The Salary of a Drilling Rig Supervisor

Toolpushers work in remote exploration locations around the world.
Toolpushers work in remote exploration locations around the world. (Image: Jupiterimages/ Images)

On land or offshore, a drilling rig supervisor is commonly known as a "toolpusher." The toolpusher is the highest level of management on a drilling platform or derrick site. The toolpusher or rig manager manages and supervises all crew members and drilling, as well as completion and production operations. The toolpusher supervises equipment movement, maintenance and repairs and is responsible for the safety of his crew and the successful completion of a drilling project.


The income of a toolpusher depends on geographical location, the employer and the training and experience of the toolpusher. Toolpushers may work on a land-based drilling site or on an offshore drilling platform. They may work within the United States or on exploration locations worldwide. Toolpushers working for independent land-based drilling companies may also function as the main driller on a rig, supervising other drillers and all operations on that rig. The United States Department of Labor reports that as of May of 2008, rotary drill operators earn an hourly wage of $27.28 or an average weekly salary of $1,120. Salaries for toolpushers vary substantially, depending on whether the rig is land-based or offshore. "Oil Jobs 411," an online oil and gas exploration and production job board, advises that toolpusher jobs, depending on the level of experience required, typically pay $60,000 to $155,000 per year. Employment contracts are generally based on 24 to 36 months. Benefit packages normally include transportation, lodging, meals, uniforms and completion bonuses.

Job Description

A toolpusher monitors installation, maintenance and repair of drilling equipment and tools. He may relieve the driller as operational requirements demand while supervising all ongoing operations on the rig floor. The toolpusher is also responsible for supervising mud weight, drilling fluids and well control operations in an emergency situation.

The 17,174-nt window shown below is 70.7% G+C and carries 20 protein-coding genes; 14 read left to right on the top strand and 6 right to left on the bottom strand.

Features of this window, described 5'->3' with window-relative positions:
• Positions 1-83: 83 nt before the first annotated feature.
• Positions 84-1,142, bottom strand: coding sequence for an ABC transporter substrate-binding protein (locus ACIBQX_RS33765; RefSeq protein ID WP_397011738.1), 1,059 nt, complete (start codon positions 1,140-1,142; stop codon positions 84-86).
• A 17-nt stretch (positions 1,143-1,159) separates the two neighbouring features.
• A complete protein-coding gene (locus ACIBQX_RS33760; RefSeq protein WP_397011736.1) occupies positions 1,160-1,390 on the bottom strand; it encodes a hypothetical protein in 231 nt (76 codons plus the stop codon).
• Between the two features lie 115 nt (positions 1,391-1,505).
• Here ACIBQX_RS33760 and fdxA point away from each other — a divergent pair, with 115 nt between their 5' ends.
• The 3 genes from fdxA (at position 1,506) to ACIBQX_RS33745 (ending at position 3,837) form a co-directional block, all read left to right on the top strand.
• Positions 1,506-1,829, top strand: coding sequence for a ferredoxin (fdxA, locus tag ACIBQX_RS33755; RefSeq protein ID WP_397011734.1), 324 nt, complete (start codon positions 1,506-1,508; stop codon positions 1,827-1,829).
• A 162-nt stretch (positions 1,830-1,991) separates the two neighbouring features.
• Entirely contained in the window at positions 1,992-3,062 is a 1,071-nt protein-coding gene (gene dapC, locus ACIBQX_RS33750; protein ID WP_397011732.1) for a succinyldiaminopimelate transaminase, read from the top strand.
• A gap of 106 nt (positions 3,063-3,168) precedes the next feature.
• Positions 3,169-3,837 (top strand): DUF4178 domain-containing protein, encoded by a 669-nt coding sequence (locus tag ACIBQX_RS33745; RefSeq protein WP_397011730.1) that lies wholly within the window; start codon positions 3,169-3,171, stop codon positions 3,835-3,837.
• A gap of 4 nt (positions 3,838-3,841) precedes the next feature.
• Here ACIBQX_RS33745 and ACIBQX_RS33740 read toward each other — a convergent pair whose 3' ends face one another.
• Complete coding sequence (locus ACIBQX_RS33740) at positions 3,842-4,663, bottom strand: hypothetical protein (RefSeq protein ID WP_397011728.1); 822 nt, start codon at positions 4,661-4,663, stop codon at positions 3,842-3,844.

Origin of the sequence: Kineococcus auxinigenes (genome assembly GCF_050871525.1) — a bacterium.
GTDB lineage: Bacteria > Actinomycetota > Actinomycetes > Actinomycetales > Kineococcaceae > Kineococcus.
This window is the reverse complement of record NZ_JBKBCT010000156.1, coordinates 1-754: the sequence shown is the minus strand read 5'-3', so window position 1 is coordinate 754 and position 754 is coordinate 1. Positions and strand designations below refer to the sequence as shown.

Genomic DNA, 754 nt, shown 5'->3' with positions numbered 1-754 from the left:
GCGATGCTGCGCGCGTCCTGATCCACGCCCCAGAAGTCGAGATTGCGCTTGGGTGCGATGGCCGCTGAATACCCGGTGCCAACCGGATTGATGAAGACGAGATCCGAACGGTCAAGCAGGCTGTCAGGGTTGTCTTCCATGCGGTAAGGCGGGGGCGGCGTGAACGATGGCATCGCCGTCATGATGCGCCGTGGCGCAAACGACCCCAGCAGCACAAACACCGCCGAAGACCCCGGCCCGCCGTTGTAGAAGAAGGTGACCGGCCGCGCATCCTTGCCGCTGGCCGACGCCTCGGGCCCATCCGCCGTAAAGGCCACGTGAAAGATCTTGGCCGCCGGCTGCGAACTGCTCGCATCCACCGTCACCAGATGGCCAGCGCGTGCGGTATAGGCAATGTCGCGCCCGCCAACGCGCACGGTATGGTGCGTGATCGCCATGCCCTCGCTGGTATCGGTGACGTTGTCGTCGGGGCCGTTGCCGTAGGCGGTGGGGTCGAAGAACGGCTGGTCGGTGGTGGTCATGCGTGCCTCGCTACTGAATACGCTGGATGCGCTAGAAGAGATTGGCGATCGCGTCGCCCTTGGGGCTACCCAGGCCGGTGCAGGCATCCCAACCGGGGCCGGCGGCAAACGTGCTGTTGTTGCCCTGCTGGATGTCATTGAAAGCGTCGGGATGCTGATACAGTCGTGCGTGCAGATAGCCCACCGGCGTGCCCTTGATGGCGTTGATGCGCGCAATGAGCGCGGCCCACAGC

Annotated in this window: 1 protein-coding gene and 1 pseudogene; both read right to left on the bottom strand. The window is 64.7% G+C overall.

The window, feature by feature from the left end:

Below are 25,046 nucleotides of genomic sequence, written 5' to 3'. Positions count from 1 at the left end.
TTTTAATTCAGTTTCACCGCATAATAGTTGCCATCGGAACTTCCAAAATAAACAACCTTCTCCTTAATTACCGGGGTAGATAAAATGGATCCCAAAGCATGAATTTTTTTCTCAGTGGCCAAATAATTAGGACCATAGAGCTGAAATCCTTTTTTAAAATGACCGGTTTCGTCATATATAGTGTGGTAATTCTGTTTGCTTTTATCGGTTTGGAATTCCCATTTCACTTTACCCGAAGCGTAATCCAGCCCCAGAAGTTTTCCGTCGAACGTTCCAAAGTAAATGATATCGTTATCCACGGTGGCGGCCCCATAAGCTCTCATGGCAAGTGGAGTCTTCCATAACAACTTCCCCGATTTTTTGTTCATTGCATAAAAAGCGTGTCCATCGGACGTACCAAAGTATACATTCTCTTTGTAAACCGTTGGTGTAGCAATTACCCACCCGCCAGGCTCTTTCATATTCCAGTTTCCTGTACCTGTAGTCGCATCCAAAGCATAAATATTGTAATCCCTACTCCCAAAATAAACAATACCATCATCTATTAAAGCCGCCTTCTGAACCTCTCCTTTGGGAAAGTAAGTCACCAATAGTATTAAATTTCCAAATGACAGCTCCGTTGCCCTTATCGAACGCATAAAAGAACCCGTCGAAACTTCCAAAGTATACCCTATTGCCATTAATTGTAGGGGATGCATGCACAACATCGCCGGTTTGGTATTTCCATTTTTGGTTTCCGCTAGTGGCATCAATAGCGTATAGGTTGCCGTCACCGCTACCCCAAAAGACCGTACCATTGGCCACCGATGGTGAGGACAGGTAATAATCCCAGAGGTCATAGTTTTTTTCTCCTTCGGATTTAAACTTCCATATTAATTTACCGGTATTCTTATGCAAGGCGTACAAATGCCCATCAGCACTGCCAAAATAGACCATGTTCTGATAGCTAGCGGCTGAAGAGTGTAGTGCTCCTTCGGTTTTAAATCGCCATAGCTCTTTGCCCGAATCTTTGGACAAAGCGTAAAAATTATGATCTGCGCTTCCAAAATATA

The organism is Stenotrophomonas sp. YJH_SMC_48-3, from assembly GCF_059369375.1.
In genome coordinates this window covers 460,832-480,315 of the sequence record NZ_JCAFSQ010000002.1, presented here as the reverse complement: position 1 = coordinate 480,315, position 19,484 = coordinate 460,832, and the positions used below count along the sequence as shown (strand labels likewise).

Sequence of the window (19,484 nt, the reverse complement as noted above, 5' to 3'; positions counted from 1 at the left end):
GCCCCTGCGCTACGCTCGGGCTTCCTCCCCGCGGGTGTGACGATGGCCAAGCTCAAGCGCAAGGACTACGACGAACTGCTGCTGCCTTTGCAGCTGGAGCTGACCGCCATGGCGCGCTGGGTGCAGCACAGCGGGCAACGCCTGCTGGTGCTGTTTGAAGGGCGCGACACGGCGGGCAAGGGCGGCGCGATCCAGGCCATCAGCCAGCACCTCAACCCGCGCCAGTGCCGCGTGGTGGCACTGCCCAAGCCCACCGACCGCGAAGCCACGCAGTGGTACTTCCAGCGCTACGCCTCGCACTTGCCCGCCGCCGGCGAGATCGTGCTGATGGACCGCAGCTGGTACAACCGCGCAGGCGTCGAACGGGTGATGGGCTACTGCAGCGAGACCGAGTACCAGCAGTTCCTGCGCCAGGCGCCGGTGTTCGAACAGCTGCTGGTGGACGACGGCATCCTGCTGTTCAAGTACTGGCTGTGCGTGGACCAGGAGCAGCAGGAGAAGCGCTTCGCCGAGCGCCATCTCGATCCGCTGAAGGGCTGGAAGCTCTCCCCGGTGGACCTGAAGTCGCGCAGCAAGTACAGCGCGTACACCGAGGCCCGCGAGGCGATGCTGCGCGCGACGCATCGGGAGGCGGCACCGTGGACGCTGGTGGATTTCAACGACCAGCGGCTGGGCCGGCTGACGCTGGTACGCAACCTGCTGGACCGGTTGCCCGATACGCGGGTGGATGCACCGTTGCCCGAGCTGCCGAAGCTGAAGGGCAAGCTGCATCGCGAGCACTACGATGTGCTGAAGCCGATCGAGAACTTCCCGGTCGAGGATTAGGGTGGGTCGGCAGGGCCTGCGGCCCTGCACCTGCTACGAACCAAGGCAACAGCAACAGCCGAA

Qualifications and Training

The majority of toolpushers have gained experience and advancement after working as a roustabout, driller or foreman before advancing to the position of toolpusher. Staying current with ever-evolving technology and safety regulations is integral to the successful performance of a toolpusher's job. Special training classes in fall protection, first aid, dangerous goods handling and high-angle rescue are but a few of the classes that toolpushers attend to maintain proficiency and stay abreast of technical, safety and regulatory changes. A toolpusher should be detail-orientated, with excellent communication and management skills. A toolpusher must also be in good physical condition. Stamina and strength are required to climb derricks and scaffolding, to lift heavy equipment and to respond to emergencies. Although a degree is not mandatory, many toolpushers hold a bachelor's or master's degree in petroleum engineering, mechanical engineering or oil and gas production.

Employment Opportunity Outlook

Toolpushers with ultra-deep water experience are in high demand by offshore oil and gas exploration companies. The world demand for energy and the rising price of oil will continue to encourage offshore drilling. A study conducted by the American Petroleum Institute concluded that the international oil and gas industry will create approximately 1 million jobs by 2018 and could exceed 1.4 million new jobs by 2030.

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